·    The estimated number of scaup (lesser and greater combined) at 3.5 million birds, similar to last year and 33 percent below the long-term average.  This is the third lowest scaup estimate on record for the traditional survey area. The 2007 estimate for scaup was greater than in 2006; however, this increase was not statistically significant.
 
·    The abundance of northern pintails at 3.3 million birds is similar to last year and 19 percent below the 1955-2005 average.
 
For the eastern survey area -- which includes Maine, Maritime Canada, Newfoundland, Labrador, eastern and northern Ontario, and Quebec -- estimates for all species were similar to last year. Estimates for American black ducks and ring-necked ducks were significantly above their long-term (1990-2006) averages.
 
This preliminary report does not include information from surveys conducted by State or Provincial agencies or information on the status of geese and swans. The entire 2007 Trends in Breeding Duck Populations Report is available on the Service's Web site at < http://www.fws.gov/migratorybirds/>.

The 2007 Waterfowl Status Report will be available at the same site in late July. This report will include information from State and Provincial surveys as well as goose and swan information. Interviews with the pilot/biologists and video of the conditions can be see at <http://www.fws.gov/video/wmv/statusprelim2007a.wmv>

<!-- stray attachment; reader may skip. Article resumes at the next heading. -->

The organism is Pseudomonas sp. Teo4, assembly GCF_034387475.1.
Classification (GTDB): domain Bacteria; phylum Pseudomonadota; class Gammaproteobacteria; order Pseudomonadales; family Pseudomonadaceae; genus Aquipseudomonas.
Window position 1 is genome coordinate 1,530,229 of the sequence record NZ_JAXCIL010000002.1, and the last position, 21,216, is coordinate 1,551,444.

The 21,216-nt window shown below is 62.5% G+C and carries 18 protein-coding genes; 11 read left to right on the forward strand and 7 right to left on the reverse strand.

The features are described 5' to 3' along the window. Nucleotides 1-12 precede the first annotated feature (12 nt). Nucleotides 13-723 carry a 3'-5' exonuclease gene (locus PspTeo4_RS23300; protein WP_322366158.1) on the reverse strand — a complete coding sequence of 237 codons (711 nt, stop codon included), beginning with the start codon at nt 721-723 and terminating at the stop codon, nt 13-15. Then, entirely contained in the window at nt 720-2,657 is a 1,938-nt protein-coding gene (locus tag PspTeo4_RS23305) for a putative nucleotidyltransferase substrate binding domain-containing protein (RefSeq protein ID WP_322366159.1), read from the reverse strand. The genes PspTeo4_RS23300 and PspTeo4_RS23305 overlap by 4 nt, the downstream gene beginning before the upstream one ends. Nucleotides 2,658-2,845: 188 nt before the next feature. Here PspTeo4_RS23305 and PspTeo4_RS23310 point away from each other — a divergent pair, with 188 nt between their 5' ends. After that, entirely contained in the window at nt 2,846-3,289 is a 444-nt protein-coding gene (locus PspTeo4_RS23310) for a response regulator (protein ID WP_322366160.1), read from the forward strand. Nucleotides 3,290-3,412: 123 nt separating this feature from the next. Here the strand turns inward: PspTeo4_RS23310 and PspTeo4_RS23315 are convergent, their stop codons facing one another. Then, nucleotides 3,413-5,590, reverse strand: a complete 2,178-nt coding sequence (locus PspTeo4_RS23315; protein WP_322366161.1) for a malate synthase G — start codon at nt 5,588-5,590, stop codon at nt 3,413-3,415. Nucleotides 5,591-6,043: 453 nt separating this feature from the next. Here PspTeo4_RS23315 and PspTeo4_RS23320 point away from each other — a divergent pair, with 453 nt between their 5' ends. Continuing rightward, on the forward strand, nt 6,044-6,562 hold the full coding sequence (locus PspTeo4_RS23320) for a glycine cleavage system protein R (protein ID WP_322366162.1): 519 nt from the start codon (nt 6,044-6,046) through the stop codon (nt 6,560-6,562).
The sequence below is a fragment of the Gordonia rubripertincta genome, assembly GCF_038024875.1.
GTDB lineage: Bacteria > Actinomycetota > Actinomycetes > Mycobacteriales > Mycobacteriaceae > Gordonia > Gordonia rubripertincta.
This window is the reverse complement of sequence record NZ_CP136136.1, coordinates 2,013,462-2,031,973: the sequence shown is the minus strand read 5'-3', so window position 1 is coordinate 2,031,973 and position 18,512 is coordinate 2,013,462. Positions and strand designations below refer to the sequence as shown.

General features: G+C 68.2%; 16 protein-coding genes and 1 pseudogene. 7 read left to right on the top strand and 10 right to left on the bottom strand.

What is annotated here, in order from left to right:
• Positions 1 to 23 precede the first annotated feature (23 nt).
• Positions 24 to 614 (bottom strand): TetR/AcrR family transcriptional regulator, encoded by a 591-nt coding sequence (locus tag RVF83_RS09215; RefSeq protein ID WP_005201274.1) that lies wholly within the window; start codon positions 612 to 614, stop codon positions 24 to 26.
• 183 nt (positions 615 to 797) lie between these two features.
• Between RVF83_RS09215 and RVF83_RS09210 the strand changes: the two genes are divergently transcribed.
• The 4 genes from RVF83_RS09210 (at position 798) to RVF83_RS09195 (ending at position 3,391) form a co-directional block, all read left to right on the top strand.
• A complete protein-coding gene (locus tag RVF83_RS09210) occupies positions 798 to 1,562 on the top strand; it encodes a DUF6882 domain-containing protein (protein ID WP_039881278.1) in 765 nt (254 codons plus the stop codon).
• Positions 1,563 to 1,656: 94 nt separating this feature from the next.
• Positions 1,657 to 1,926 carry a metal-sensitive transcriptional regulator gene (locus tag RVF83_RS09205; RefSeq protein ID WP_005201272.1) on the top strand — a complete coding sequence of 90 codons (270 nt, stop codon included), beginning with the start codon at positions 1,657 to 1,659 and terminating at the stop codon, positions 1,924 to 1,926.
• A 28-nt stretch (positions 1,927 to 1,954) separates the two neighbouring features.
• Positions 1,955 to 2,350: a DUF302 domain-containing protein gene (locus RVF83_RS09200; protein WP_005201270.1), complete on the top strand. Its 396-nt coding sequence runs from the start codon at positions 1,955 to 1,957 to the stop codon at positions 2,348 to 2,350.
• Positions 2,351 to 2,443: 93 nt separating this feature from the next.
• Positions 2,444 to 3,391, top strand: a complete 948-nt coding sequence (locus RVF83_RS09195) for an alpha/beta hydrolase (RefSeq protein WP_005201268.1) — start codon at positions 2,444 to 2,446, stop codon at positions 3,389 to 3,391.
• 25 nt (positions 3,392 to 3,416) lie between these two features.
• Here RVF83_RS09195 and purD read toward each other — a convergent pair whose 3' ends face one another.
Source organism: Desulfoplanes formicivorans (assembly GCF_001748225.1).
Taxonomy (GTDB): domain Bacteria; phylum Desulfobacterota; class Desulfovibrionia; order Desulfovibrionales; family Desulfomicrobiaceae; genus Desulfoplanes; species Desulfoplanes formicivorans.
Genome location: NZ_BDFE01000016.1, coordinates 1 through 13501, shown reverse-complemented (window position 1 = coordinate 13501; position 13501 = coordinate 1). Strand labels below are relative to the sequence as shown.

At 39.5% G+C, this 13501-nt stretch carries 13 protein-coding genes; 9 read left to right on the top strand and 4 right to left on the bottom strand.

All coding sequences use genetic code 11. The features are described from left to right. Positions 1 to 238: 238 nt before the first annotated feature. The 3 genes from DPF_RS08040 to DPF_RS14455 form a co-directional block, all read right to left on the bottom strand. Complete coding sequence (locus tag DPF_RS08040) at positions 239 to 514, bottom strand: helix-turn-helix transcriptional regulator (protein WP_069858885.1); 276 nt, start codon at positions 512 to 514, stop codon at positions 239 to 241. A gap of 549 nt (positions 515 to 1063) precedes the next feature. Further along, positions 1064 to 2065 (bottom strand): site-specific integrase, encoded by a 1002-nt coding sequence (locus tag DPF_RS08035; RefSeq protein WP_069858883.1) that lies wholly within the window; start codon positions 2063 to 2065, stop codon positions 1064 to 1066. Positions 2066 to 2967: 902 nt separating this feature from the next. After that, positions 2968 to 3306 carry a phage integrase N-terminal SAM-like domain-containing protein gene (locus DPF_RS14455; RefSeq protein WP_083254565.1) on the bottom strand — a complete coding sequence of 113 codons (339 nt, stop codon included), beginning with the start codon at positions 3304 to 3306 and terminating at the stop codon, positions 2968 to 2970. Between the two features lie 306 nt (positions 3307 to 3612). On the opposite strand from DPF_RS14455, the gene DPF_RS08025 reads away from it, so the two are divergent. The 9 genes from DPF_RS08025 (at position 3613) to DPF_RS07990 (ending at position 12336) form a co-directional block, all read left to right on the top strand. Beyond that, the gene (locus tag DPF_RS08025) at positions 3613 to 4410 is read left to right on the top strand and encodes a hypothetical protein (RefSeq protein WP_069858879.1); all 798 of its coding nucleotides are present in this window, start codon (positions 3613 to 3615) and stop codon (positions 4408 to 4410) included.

The U.S. Fish and Wildlife Service is the principal Federal agency responsible for conserving, protecting and enhancing fish, wildlife and plants and their habitats for the continuing benefit of the American people. The Service manages the 97-million-acre National Wildlife Refuge System, which encompasses 547 national wildlife refuges, thousands of small wetlands and other special management areas. It also operates 69 national fish hatcheries, 64 fishery resources offices and 81 ecological services field stations. The agency enforces federal wildlife laws, administers the Endangered Species Act, manages migratory bird populations, restores nationally significant fisheries, conserves and restores wildlife habitat such as wetlands, and helps foreign and Native American tribal governments with their conservation efforts. It also oversees the Federal Assistance program, which distributes hundreds of millions of dollars in excise taxes on fishing and hunting equipment to state fish and wildlife agencies.






View other articles written From News Reports